In addition, the company’s re-structuring has been developed in order to combat the problem of brand erosion. By splitting the VW and Audi products into different lines, the “sporty,” and “traditional,” Volkswagen is taking a positive step toward fighting cannibalization of its products. The goal is to avoid duplication of chassis platforms between its brands in the future and assure that its customers perceive clear- cut differences between brands.
BAVARIAN MOTOR WORKS
The Bavarian Motor Works (BMW) of Munich has an extensive history of over 80 years. It has a reputation for fine engineering and a tradition of excellence, which began with the building of aircraft engines. They have since expanded by producing motorcycles and sports cars.
During World War I, BMW aircraft engines founded a tradition of excellence and reliability. It was in 1923 that BMW built its first motorcycle, and in 1928 its first motorcar. During World War II, BMW made engines for the German air force. After the war, the company lost its car plant behind the ‘Iron Curtain’ but continued operations with its Munich plant.
The 1960’s and 70’s saw the emergence of BMW as a serious competitor to the established automakers, especially Mercedes Benz. During that time, BMW cars dominated touring car races in Europe and the USA, and motor sport was seen as a key factor in proving and promoting BMW’s technical superiority. BMW’s commitment to innovative engineering has led to a profusion of specialist models and concept vehicles. Although cars are, and will remain, the major part of BMW’s business, the company always remembers its beginnings with the motorcycle.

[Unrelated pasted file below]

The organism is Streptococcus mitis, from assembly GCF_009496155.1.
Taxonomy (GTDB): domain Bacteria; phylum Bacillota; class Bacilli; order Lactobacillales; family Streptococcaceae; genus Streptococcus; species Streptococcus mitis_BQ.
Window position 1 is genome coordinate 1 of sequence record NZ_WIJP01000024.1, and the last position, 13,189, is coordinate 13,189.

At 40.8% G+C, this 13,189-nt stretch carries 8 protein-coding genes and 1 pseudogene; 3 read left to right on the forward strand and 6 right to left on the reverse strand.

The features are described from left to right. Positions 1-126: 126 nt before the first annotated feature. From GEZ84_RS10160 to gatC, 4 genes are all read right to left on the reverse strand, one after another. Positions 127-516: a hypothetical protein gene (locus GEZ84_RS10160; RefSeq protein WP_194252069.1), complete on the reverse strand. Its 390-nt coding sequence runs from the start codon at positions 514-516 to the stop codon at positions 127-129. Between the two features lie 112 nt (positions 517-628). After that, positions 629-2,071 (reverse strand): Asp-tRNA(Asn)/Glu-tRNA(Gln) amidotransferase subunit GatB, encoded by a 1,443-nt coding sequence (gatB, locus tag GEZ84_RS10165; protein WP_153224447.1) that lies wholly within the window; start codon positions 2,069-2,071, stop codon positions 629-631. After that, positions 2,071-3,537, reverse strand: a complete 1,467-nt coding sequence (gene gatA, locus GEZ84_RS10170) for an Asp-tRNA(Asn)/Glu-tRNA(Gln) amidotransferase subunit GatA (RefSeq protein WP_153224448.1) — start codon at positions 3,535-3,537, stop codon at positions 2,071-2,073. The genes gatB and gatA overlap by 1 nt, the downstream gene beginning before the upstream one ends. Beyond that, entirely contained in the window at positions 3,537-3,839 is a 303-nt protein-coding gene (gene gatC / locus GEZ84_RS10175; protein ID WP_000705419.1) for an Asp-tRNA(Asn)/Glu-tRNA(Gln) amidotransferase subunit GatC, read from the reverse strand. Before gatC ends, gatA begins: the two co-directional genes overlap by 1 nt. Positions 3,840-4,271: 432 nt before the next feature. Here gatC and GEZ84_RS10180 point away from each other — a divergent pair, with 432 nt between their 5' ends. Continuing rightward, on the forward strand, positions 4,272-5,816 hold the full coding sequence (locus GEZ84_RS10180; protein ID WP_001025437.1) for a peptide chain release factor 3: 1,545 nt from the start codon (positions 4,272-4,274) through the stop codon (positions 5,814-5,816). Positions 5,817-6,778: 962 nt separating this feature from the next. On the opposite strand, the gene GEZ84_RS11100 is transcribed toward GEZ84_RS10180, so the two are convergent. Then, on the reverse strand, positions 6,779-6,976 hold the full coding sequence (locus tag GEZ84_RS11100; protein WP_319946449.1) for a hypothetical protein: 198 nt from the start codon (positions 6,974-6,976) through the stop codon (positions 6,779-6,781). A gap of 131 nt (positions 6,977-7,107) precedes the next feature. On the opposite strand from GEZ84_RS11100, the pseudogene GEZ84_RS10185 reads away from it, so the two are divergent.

Throughout the company’s history in motor sport, every engine has been based on a production unit. BMW has won sixteen European Championships since 1966. At the beginning of 2000, BMW returned to Formula One, more than twelve years after the company’s last Grand Prix and seventeen years after winning the World Championship.
In 1980, BMW AG of Munich established its own UK subsidiary, BMW (GB) Limited. BMW GB is the company’s second largest subsidiary, after BMW USA. In 1990, BMW and Rolls Royce engaged in a joint venture and founded a company for the manufacture of aircraft engines based in Oberursel near Frankfurt, Germany. In 1994, BMW surprised the world by buying Rover Group for $1.2 billion. In doing so, BMW created a company with nearly twice the capacity at over one million cars per year. However, BMW failed to control costs and speed up model changes. Facing losses, BMW decided to get rid of its Rover subsidiary in the year 2000. Ford took over its Land Rover factory in a three billion-dollar deal.